The Concept of Desserts in Bangladesh
Photos: Kazi Tahsin Agaz Apurbo
I am far for being a careless foodie. I eat when I am hungry and rarely do I count calories, measure the value between a cheese-burger and chicken salad and never do I let go of ilish maacher dim (hilsa eggs), especially if they come fried. My dream breakfast consists of parata fried in ghee, eggs (sunny side up) and halwa of any kind. Yes, I have been crying about my weight for the longest time. But a quick dinner after a late night recording consisting of a Sausly's club sandwich or the American Burger, along with the spicy sauce, is what keeps me alive and kicking. The best part, however, of my (un)healthy food realities is the part where I devour sweets. I have a sweet tooth and most of my meals end up with a mishti (or two), before I wind up in bed with a book or yet another Youtube session.
In fact, every time I visit a particular area or district in Bangladesh for work, I ask around for the mishti (sweet) that the area is famous for.
A few years ago, I was in Jessore, visiting an NGO, when I came across a very small shop selling Jamtolar Rosogolla. This rosogolla is unlike the one that we usually buy for the shops in Dhaka or elsewhere. Located in Jamtola Bazaar, the owner smilingly informed me that the particular shop had been around for more than a century! The soft, melting taste once inside your mouth will urge you to devour at least 2 or 3 more of these rosogollas! I did look for the Jamtolar Rosogolla and found a shop in Kawran Bazaar selling it. However, the taste and the smell were not the same as they were in Jamtola.
In 2012, I was one of the judges for a country wide singing competition and fortunately had the opportunity to tour around the country with a group artists and big names of the Bangladeshi music industry for a month. Luckily, many in the group shared a love for sweets, especially Bangladeshi misthi with me! While in Comilla, we were given a taste of the famous Comillar Rosmalai -- an item that is actually found in many parts of Dhaka as well. However, the small white sweet balls bathing in a hot milky mixture, bought from one of the oldest shops in Comilla, was amazing. A serving for one consists of 5-6 of these rosmalais, which is generally a good portion. Guess how many servings I had for myself!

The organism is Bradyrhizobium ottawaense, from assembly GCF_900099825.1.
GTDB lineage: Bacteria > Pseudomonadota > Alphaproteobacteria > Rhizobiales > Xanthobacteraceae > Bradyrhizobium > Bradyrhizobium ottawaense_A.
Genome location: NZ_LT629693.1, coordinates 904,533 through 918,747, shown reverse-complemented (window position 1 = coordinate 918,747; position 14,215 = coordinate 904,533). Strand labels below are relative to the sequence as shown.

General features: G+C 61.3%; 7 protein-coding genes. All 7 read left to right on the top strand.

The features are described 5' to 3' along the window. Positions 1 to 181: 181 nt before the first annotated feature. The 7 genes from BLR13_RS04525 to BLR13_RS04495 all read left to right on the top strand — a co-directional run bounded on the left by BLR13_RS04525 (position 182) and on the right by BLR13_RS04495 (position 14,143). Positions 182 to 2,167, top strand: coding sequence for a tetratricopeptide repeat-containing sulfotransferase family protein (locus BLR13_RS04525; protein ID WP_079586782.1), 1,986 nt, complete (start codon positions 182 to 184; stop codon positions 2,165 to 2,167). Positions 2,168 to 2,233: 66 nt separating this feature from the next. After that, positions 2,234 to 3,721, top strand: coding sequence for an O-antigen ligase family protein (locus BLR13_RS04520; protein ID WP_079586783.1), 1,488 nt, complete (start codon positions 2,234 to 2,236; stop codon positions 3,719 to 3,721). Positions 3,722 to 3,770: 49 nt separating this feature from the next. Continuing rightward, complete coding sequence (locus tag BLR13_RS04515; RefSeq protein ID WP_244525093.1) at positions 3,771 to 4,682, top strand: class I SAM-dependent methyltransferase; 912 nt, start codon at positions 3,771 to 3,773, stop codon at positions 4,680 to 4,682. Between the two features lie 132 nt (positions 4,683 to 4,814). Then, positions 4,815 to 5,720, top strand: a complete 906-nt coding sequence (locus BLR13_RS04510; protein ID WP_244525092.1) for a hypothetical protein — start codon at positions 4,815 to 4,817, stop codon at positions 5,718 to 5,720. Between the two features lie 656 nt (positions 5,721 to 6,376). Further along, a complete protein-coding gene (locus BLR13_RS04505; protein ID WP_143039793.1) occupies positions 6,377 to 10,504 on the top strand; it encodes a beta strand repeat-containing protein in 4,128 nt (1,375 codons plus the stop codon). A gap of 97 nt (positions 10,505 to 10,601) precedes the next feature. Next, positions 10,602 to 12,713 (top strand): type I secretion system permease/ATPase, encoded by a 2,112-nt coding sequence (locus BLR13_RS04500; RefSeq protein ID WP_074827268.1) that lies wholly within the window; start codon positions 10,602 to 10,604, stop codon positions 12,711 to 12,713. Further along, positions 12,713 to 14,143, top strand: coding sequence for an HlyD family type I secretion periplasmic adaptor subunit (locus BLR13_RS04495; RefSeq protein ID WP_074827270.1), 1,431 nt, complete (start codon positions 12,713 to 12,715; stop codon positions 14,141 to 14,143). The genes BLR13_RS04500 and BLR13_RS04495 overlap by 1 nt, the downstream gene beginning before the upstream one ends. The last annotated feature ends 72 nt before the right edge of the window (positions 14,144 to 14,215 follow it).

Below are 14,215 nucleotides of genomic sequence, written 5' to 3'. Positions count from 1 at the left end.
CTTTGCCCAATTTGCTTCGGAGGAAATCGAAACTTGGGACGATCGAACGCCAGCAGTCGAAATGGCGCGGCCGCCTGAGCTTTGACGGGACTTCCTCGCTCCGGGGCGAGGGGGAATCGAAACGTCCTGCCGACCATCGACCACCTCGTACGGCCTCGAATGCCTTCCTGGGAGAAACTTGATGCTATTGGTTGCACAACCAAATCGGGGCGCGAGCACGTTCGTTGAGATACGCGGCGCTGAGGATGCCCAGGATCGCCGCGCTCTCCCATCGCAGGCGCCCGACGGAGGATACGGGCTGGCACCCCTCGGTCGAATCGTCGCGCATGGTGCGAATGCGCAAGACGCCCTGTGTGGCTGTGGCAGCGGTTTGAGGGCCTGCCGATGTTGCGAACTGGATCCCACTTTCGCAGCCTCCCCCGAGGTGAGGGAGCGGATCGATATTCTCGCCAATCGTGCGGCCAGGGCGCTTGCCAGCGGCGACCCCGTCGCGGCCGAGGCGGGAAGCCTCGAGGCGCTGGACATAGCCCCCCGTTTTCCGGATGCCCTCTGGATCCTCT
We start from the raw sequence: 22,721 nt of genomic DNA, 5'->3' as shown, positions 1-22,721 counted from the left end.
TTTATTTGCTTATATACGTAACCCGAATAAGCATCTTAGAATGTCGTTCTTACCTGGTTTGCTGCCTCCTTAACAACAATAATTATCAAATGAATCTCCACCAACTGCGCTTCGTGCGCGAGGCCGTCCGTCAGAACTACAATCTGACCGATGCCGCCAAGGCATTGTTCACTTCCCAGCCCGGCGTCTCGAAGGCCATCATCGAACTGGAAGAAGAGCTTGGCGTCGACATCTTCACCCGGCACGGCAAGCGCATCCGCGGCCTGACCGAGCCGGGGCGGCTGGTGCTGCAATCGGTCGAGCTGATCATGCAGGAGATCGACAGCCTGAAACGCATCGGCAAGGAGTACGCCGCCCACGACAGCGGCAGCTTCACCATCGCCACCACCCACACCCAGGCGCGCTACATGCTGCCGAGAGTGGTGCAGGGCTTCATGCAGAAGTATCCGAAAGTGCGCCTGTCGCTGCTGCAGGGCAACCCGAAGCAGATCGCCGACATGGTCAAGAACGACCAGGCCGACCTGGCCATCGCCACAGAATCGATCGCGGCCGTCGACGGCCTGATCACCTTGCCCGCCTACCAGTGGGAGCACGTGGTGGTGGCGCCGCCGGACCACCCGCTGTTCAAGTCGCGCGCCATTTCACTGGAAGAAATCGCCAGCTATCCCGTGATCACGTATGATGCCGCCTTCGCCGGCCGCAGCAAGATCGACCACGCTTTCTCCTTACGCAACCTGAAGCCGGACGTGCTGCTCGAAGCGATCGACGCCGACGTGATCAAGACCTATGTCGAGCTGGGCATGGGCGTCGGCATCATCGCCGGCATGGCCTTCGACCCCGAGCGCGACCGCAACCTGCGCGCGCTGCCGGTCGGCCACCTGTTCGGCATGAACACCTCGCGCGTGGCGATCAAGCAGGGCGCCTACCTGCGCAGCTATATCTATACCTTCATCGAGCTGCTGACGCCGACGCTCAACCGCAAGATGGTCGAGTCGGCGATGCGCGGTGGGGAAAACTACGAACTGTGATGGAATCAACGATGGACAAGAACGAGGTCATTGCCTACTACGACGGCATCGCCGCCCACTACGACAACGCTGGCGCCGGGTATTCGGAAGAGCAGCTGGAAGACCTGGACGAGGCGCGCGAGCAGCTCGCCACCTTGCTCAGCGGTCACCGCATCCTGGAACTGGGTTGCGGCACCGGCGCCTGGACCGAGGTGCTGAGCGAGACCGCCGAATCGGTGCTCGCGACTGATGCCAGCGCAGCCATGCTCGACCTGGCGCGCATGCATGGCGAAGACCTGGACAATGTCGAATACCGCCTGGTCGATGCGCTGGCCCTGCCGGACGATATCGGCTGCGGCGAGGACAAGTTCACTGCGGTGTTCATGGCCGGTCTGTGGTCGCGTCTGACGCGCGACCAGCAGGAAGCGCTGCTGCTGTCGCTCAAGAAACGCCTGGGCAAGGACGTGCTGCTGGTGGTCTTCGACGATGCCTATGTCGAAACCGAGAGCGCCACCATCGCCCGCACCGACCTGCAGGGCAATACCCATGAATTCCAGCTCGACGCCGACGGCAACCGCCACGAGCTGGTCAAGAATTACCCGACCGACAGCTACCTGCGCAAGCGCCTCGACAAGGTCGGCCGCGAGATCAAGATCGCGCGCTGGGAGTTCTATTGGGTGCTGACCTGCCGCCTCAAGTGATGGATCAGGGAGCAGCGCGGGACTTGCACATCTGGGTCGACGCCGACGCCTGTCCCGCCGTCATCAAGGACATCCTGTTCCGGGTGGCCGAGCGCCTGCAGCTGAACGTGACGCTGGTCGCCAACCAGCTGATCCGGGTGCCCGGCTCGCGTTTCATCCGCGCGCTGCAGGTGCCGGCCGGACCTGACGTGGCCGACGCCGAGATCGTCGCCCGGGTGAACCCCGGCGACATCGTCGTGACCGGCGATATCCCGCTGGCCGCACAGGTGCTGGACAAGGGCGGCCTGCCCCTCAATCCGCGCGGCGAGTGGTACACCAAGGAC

Despite being a lover of all mishtis, it did take me some time to get used to the taste of the Chomchom, a famous mishti from Tangail. This sweet is simply too sweet for my taste! However, Tangailer Chomchom is one of the most famous mishtis in Bangladesh and wedding parties, especially in villages, are incomplete without a box or two of Tangalier Chomchoms. This juicy chomchom is also endearingly referred to as the King of all sweets by Bangladeshis.
The Satkhira Shondesh holds a special place in my heart. In 2009, I had the opportunity to work with a few teenaged girls in Satkhira, who were rescued back from India, after being trafficked into the neighbouring country to work as sex workers. Days of tedious work, consisting of daily interviews and research would tire me out. Each day, however, would end with the famous Satkhira Shondesh – a dry sweet. "We serve these sweets to special guests," one of the NGO employees I was working with had mentioned, while offering me a whole box of the mishti. Truly enough, after visiting the village a few times, where the girls lived, the residents there would often invite me over for a cup of tea and a taste of their famous Satkhira Shondesh – which was also a luxury for them at times. Every time a family would offer me a Satkhira Shondesh or two, decorated on a tea cup, I would be deeply touched and humbled by their gestures.
Nadiya Hussain, the winner of last year's Great British Bake Off, the biggest and most popular baking competition in Britain, made the headlines once again when she was asked to bake the Queen for her 90th birthday. It was a proud moment for all Bangladeshis, as Nadiya herself is a British-Bangladeshi. However, her recent interview with the Gaurdian, where she particularly says that "The concept of dessert doesn't exist in Bangladeshi cuisine.." came as a shock to many in Bangladesh. (The fact that she also mentioned cheese not being a part of the Bangladeshi cuisine, ignorant of the famous Dhakaiya Ponir, was also quite a shock!)
Is Nadiya not exposed to the massive assortment of mishtis that are native to Bangladesh? As a food person, especially being someone from this part of the world, it's high time that she starts exploring the 'mishti-segment'. She simply has no idea what she, and her fans who have read that interview, are missing!